As the world continues to be ravaged by the novel coronavirus, Africa has not been spared. With current cases exceeding 1.8 million and 43,000 deaths, Africa may have not yet suffered the exponential spread of infection as initially feared by many, but we are not out of the woods. If the recent alarming rises in cases in other parts of the world are any indicator for future risk and as more countries on the continent begin to report high daily infection rates, now is the time to be vigilant to protect our communities.

That’s why the Pandemic Action Network, together with Africa CDC, the Office of the AU Youth Envoy, Resolve to Save Lives, and 55+ partner organizations are launching Africa Mask Week from November 23-30 to accelerate and sustain mask-wearing to help stop the spread of COVID-19 on the continent. Africa Mask Week will rally a social media movement of leaders and people to share and show that when we wear a mask, we are protecting our friends, our families, and our communities. 

Africa Mask Week aims to engage people across the continent with the support of the Risk Communication and Community Engagement Working Group and many other national partners. The campaign seeks to further awareness and understanding of the risks associated with COVID-19, influence increased adoption of mask-wearing as the new normal, encourage effective formulation and enforcement of policies on mandatory use of masks in public places, and influence policymakers to model proper masking behavior.

Until there are vaccines or medicines to fight COVID-19, wearing a mask is one of the best tools we have, especially when combined with physical distancing and hand washing. Overall, mask use in Africa is declining, but the COVID-19 pandemic is not over. We need leaders and the public to keep practicing what works to stop the spread. “COVID-19 is a respiratory disease caused by the transfer of droplets. As the pandemic continues to gain momentum in Africa, we must increase compliance to the public health and social measures so we can protect ourselves and protect our economy. We must increase mass wearing of masks as we expand testing and treatment services,” said Dr. John Nkengasong, Director of Africa CDC.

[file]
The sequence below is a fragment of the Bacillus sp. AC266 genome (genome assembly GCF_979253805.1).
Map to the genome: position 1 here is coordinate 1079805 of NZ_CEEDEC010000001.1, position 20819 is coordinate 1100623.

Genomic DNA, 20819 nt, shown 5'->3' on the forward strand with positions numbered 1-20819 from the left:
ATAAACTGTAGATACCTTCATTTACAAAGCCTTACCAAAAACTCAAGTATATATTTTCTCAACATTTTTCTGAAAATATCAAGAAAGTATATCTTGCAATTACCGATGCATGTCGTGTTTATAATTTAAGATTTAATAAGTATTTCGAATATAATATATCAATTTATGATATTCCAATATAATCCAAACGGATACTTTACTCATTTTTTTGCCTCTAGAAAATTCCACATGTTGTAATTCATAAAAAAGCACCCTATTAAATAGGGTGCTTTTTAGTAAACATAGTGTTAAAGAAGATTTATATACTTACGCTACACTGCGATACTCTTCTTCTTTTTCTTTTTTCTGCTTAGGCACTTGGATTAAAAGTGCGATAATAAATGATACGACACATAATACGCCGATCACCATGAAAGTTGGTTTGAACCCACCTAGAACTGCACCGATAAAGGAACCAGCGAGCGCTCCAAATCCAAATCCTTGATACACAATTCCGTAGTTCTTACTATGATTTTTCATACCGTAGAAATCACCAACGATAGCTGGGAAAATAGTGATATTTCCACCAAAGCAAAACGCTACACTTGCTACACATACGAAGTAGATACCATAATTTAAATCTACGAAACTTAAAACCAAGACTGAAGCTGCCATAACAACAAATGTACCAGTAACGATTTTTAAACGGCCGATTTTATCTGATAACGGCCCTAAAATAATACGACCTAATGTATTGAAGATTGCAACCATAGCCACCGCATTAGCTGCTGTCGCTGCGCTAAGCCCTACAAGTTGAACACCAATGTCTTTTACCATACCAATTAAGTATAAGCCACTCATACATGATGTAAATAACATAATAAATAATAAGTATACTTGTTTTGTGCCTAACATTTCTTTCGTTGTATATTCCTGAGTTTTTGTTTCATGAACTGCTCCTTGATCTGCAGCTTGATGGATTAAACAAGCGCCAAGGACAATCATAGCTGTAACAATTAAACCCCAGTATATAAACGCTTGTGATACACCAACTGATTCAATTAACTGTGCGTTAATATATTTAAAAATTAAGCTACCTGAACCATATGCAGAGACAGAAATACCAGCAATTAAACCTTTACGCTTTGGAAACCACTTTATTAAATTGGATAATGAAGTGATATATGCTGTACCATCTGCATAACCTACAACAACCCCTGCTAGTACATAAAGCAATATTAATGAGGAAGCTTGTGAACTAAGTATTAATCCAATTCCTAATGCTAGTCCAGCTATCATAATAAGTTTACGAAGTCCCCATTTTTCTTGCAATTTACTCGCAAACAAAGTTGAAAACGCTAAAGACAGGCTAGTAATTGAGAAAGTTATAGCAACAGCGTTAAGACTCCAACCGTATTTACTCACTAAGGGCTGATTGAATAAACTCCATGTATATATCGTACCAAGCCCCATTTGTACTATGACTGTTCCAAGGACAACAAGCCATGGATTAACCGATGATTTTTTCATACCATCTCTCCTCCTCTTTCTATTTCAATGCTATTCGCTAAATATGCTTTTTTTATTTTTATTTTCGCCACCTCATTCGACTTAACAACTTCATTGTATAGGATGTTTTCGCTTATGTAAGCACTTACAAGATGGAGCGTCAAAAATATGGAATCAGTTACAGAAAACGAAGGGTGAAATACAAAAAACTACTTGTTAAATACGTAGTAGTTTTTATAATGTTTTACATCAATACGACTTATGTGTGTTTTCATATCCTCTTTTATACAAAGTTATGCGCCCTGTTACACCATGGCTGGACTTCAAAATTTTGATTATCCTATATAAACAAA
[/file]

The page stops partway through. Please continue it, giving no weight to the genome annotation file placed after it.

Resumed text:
Today, more than 40 African countries have enacted policies on mandatory use of masks in public. The implementation has, however, been inconsistent and, in some cases, marred by human rights violations. Furthermore, there are documented rumors, untruths, and stigmatization of those who wear masks.

Africa Mask Week is an opportunity to turn the tide on inconsistent masking and misperceptions. Recent COVID-19 KAP survey data reveals that there is a high awareness and value for masking in Africa with 84 percent of respondents saying that wearing a face mask in public when near others is “absolutely necessary”. But we know that we are not practicing masking consistently and COVID-19 is not going away any time soon. It is important that we accelerate and sustain mask-wearing on the continent to reduce the spread of infections in our communities. There is increasing evidence in support of masking:

  • Face coverings block the spray of droplets from sneezing, coughing, talking, singing or shouting when worn over the mouth and nose. They serve as barriers that help prevent droplets from traveling into the air.1,2,3
  • Since people may have COVID-19, but not know it or have symptoms, consistent mask-wearing can reduce the spread of the virus.4,5 
  • A study published in The Lancet examined data from 172 studies from 16 countries and six continents and found that face mask use could result in a large reduction in the risk of infection.6

 

Join us for Africa Mask Week – November 23-30 – by engaging your networks including policymakers, traditional and religious leaders, celebrities and other influencers, friends, and community members. Lead by example and #WearAMask to protect your community. Together we can stop the spread of COVID-19.

Contact: Autumn Lerner, Director of Communications, Pandemic Action Network at [email protected]